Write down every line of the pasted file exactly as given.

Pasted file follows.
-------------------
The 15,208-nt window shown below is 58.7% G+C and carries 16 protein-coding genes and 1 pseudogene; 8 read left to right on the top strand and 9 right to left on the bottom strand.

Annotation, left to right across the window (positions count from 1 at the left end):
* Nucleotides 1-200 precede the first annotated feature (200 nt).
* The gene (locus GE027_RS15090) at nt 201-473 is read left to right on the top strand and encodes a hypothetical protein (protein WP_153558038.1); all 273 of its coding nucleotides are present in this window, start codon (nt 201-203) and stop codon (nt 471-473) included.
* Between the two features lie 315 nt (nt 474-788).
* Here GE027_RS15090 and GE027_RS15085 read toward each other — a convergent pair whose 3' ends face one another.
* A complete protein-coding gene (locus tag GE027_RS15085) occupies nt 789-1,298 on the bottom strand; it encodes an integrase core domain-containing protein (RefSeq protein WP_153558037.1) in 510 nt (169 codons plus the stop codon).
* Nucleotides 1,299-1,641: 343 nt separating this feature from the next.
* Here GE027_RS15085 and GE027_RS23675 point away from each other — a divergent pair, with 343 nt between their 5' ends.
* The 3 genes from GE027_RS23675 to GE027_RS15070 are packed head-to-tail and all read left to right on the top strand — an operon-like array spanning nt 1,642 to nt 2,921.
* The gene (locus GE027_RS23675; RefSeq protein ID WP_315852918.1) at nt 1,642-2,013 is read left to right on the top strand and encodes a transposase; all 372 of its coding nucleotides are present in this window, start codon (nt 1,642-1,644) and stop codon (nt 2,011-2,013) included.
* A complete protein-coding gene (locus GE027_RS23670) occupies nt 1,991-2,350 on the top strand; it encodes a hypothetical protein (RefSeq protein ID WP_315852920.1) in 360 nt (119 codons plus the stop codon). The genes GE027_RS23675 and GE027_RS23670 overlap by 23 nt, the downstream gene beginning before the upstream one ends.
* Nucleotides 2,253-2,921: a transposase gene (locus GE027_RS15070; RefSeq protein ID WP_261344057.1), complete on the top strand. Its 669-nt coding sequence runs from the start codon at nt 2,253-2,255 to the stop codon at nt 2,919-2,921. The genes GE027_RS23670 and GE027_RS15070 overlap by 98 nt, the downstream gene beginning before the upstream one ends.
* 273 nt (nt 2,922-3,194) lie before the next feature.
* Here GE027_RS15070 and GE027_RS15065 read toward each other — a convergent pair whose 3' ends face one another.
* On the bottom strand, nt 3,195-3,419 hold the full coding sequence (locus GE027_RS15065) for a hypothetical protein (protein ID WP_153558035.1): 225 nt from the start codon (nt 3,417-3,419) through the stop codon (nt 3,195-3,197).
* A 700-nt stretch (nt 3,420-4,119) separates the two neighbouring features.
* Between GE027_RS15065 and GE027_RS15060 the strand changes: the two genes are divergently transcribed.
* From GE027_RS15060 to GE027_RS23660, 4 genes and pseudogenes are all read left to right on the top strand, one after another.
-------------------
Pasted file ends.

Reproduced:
The 15,208-nt window shown below is 58.7% G+C and carries 16 protein-coding genes and 1 pseudogene; 8 read left to right on the top strand and 9 right to left on the bottom strand.

Annotation, left to right across the window (positions count from 1 at the left end):
* Nucleotides 1-200 precede the first annotated feature (200 nt).
* The gene (locus GE027_RS15090) at nt 201-473 is read left to right on the top strand and encodes a hypothetical protein (protein WP_153558038.1); all 273 of its coding nucleotides are present in this window, start codon (nt 201-203) and stop codon (nt 471-473) included.
* Between the two features lie 315 nt (nt 474-788).
* Here GE027_RS15090 and GE027_RS15085 read toward each other — a convergent pair whose 3' ends face one another.
* A complete protein-coding gene (locus tag GE027_RS15085) occupies nt 789-1,298 on the bottom strand; it encodes an integrase core domain-containing protein (RefSeq protein WP_153558037.1) in 510 nt (169 codons plus the stop codon).
* Nucleotides 1,299-1,641: 343 nt separating this feature from the next.
* Here GE027_RS15085 and GE027_RS23675 point away from each other — a divergent pair, with 343 nt between their 5' ends.
* The 3 genes from GE027_RS23675 to GE027_RS15070 are packed head-to-tail and all read left to right on the top strand — an operon-like array spanning nt 1,642 to nt 2,921.
* The gene (locus GE027_RS23675; RefSeq protein ID WP_315852918.1) at nt 1,642-2,013 is read left to right on the top strand and encodes a transposase; all 372 of its coding nucleotides are present in this window, start codon (nt 1,642-1,644) and stop codon (nt 2,011-2,013) included.
* A complete protein-coding gene (locus GE027_RS23670) occupies nt 1,991-2,350 on the top strand; it encodes a hypothetical protein (RefSeq protein ID WP_315852920.1) in 360 nt (119 codons plus the stop codon). The genes GE027_RS23675 and GE027_RS23670 overlap by 23 nt, the downstream gene beginning before the upstream one ends.
* Nucleotides 2,253-2,921: a transposase gene (locus GE027_RS15070; RefSeq protein ID WP_261344057.1), complete on the top strand. Its 669-nt coding sequence runs from the start codon at nt 2,253-2,255 to the stop codon at nt 2,919-2,921. The genes GE027_RS23670 and GE027_RS15070 overlap by 98 nt, the downstream gene beginning before the upstream one ends.
* 273 nt (nt 2,922-3,194) lie before the next feature.
* Here GE027_RS15070 and GE027_RS15065 read toward each other — a convergent pair whose 3' ends face one another.
* On the bottom strand, nt 3,195-3,419 hold the full coding sequence (locus GE027_RS15065) for a hypothetical protein (protein ID WP_153558035.1): 225 nt from the start codon (nt 3,417-3,419) through the stop codon (nt 3,195-3,197).
* A 700-nt stretch (nt 3,420-4,119) separates the two neighbouring features.
* Between GE027_RS15065 and GE027_RS15060 the strand changes: the two genes are divergently transcribed.
* From GE027_RS15060 to GE027_RS23660, 4 genes and pseudogenes are all read left to right on the top strand, one after another.